4th November 1918

Allen John Green

Private, 42915, 6th Btn. Dorsetshire Regiment

Died of Wounds, 5th November 1918

Allen John Green, Private, 42915, 6th Btn. Dorsetshire Regiment, 50th Brigade, 17th Northern Division
Allen was the eldest son of Sidney and Mabel (née Osborn) Green of Banks Farm,  Chesterblade. As the eldest son of the farm he was exempt from military service until May 1918. He was called up in June 1918, sent to a training camp near Weymouth until October when he was sent to France. He died of wounds on  5th November 1918, his parents received the news of his death in a telegram delivered on Armistice Day.

In 2011 a bag, containing  letters he wrote from training camp, postcards and a notebook that he wrote in France, was found in the attic of a local farm. The letters, now in the Dorset’s Regimental Museum, give some details of his sixteen weeks in training. His postcards and the notebook  from France give very little detail of life at the front, as he spent only four weeks in France before he was killed. 

May 1917: Allen was called to a medical examination in Taunton.
July 1917: The Tribunal gave notice of their decision to grant exemption.
July 1917: A Certificate of Exemption from military service was issued on the grounds that Allen was assisting in managing a farm. The exemption was conditional until a substitute was found.

May 1918: The Somerset Agricultural Executive Committee issued a statement that they were satisfied that an application could be lodged on behalf of Allen John Green with an Appeal Tribunal.
May 30th: A Notice of Hearing was sent that Allen John Green was to appear at an Appeal Tribunal at the Guildhall in Bath on June 4th 1918. Allen’s appeal was unsuccessful and he enlisted in Frome.

June 20th: He wrote to his family from a camp in Taunton where he was put into the 3rd Dorsets and told that he was to go to Weymouth the next day.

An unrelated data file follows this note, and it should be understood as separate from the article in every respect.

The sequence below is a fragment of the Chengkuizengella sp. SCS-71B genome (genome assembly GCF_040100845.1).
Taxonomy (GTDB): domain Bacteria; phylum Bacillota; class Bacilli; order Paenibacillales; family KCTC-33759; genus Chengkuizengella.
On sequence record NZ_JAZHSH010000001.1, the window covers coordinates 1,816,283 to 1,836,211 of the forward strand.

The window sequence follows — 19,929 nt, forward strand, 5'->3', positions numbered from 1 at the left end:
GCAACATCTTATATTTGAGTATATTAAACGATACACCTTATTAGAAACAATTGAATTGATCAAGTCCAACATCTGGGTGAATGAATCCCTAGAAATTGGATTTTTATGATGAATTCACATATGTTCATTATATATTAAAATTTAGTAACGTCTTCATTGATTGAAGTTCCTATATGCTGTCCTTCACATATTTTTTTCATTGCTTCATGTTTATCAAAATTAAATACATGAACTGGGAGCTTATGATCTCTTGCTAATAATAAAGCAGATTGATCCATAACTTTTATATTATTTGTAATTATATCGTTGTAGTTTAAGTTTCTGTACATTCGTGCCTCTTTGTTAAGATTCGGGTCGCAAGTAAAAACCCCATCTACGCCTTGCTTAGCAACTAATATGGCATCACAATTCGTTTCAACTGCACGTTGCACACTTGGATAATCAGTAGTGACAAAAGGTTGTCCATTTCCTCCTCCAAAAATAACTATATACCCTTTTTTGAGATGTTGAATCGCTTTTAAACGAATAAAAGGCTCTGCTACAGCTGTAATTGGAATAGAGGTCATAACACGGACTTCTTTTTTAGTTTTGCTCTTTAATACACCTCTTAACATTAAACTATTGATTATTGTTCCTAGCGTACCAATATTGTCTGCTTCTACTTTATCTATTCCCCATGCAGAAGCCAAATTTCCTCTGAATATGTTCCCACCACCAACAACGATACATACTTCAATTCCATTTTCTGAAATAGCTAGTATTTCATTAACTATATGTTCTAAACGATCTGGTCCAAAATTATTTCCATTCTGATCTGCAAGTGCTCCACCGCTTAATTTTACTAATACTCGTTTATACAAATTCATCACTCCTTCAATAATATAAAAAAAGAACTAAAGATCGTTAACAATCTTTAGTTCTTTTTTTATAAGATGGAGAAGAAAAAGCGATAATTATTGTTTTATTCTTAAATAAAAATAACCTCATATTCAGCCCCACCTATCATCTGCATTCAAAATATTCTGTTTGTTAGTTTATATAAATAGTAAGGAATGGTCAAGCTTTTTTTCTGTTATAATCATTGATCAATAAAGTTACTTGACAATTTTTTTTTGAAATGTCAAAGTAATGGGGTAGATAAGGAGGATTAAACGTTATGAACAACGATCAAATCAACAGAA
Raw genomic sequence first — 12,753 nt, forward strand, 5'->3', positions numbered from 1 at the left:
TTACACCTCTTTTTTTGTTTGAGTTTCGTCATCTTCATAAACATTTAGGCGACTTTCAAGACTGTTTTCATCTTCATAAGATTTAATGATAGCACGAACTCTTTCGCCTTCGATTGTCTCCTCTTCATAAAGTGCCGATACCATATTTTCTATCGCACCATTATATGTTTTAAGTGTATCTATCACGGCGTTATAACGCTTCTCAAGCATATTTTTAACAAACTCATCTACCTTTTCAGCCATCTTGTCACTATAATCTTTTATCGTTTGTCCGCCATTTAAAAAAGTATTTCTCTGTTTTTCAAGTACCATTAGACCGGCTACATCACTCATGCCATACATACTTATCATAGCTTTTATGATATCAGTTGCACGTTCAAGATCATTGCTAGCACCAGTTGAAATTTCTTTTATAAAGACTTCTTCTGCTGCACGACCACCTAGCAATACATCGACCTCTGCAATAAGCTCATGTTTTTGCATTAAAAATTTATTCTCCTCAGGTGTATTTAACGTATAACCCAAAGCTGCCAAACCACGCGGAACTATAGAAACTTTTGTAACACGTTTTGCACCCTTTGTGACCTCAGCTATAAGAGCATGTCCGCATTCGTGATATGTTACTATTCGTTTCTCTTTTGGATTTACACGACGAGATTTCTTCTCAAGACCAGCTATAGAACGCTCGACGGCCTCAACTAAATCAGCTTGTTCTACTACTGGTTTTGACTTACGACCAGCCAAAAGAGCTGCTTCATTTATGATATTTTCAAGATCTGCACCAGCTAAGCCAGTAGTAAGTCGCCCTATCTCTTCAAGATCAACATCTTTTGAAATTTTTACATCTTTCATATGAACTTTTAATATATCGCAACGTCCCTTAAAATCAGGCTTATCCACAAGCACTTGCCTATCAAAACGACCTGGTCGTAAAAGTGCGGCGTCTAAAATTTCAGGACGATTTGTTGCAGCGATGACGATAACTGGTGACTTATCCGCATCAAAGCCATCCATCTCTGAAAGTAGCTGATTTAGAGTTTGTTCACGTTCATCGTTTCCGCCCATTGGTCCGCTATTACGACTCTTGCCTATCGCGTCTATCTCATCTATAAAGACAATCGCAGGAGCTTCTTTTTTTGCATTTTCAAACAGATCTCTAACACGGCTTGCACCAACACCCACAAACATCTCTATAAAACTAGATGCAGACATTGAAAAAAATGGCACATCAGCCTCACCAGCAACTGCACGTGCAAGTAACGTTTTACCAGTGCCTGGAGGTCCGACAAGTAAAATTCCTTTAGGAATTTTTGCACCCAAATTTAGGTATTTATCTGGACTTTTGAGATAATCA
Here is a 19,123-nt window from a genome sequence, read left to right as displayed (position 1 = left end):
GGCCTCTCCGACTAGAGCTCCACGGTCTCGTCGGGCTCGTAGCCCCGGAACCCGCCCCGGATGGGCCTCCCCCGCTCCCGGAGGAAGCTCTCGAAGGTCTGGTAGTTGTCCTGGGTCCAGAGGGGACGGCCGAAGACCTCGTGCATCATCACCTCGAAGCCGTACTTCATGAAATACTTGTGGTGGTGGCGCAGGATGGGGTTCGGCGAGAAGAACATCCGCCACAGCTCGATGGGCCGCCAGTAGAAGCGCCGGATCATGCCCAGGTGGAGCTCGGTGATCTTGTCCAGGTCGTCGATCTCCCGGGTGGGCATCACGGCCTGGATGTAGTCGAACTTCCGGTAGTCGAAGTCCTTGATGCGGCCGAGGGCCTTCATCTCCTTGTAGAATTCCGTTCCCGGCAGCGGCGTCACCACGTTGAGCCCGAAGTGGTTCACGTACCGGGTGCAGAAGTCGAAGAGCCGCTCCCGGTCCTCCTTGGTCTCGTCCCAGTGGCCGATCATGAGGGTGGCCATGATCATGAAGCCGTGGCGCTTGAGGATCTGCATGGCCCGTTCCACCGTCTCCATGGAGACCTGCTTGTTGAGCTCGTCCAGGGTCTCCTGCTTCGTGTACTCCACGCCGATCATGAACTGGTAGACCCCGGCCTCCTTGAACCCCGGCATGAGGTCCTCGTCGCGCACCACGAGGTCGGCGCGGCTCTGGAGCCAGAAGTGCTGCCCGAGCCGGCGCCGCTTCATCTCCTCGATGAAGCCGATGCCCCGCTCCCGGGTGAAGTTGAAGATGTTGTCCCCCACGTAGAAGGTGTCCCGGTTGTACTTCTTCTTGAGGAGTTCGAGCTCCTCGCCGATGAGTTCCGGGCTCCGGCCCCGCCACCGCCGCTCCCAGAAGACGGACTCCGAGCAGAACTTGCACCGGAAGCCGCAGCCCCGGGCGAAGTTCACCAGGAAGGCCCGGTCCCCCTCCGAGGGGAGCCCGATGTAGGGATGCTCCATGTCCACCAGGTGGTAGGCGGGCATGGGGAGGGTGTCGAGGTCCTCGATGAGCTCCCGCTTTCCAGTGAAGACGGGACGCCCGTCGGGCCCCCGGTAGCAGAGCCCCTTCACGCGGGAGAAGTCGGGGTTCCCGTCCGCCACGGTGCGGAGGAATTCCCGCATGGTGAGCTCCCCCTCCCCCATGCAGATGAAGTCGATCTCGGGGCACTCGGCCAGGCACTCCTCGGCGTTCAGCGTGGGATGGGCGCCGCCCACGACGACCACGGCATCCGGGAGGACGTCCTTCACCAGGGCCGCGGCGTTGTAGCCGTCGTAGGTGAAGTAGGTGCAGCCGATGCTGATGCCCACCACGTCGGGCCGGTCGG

June 22nd: Allen wrote to his family from Wyke Regis  the Dorset’s training camp behind Weymouth. Subsequent letters are headed:
 ‘A Company 3rd Dorset’s Smallmouth Camp, Wyke Regis near Weymouth’ .
A total of 32 letters to his family, which give details of his training, have been deposited at The Keep Museum, Dorchester. Also deposited at The  Keep is a small notebook in which he wrote brief details of his journey through France. Details from the notebook are shown as (N)
October 10th: Left Weymouth for Folkestone (N)
October 11th: Left Folkestone for Boulogne (N)
October 12th: Left Boulogne for Rouen (N)
October 17th: Left Rouen, passed through Amiens, Baupame (N)
October 19th: Allen wrote a letter to family saying that he had spent two days in a cattle truck and had arrived about twenty miles from the firing line.

Subsequent entries in notebook detail a journey to Wallingcourt where he slept in an old cottage, Inchy then Nuvilly. The regimental diary for November 4th 1918 shows that Allen was with his company marching to the front line when they came under fire and he was hit by shrapnel.
November 5th: Allen died at 3 Casualty Clearing station.
November 11th: His family received the telegram announcement of his death.

Allen John Green is buried at Caudry Military Cemetery.